For Safety's Sake, Fewer Heavy Water Bombers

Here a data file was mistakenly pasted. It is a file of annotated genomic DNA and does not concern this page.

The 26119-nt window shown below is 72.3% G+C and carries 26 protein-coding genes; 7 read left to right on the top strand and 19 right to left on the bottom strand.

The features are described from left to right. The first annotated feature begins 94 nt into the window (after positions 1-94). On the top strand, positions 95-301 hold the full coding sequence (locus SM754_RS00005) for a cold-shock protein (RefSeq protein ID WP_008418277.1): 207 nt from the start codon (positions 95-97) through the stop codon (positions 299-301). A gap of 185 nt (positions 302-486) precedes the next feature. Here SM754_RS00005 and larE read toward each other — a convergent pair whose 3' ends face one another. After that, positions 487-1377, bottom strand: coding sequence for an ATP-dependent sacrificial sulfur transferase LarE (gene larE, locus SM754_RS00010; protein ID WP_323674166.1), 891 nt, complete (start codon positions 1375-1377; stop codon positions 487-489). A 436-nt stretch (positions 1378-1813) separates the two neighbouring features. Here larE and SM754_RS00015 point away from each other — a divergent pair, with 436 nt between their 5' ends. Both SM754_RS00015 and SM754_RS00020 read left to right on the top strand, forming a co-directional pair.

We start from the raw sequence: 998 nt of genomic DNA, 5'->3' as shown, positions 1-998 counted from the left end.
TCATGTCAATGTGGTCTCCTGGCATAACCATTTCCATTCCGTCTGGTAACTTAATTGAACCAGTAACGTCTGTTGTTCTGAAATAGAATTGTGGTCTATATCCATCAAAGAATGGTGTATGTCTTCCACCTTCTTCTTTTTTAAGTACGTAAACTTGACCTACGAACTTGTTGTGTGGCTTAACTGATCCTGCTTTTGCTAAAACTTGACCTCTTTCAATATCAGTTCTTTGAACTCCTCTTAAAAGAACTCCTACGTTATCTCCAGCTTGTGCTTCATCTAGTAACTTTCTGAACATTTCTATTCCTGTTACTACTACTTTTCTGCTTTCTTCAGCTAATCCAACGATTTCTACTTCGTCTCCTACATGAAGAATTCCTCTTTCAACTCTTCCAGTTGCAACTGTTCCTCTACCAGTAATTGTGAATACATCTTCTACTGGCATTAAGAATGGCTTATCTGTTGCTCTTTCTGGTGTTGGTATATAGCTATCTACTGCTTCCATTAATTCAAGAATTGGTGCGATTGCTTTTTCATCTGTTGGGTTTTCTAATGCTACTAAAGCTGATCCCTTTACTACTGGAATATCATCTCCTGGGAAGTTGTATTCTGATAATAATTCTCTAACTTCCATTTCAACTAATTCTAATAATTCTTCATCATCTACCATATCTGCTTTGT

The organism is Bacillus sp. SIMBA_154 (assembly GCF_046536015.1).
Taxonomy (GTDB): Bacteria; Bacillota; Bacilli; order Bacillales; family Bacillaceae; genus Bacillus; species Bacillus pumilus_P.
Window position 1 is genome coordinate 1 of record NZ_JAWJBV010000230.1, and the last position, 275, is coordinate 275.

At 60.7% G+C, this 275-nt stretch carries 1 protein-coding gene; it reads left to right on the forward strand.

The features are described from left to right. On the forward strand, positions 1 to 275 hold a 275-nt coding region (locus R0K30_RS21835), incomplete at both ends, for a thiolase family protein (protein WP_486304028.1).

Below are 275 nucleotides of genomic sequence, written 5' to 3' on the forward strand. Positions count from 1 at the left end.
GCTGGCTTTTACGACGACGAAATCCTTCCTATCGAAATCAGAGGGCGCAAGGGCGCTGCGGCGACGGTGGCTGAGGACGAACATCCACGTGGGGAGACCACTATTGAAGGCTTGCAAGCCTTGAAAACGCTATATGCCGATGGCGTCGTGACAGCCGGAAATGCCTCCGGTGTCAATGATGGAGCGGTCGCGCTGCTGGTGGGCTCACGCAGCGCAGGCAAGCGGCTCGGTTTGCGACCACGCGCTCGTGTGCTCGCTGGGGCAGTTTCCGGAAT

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The 2004 fire season might be a bit hotter since Monday's announced termination of contracts accounting for 33 heavy water bombers. The Forest Service and other federal agencies dropped the contracts citing "unacceptable risk" even as one of those aircraft last Friday worked a fire near Hot Springs. Motivation behind the move comes from three fire-fighting aircraft crashes from 1994-2002, the loss of seven crew members, and a subsequent April, 2004, list of safety recommendations from the NTSB (see AVweb's previous coverage). The NTSB's claim that the current heavy air-tanker rate is approximately $4,000 per flying hour might not have helped save jobs for the aging (some near 60 years) aircraft. A spokesman for the Forest Service says the government still has access to nearly 500 other aircraft for the purpose of fire fighting. With 33 aircraft capable of dropping more than 1,500 gallons per minute now out of the loop, that larger fleet of smaller aircraft still may seem like little consolation to some folks in wild fire country. But we do know one company that might not be so upset.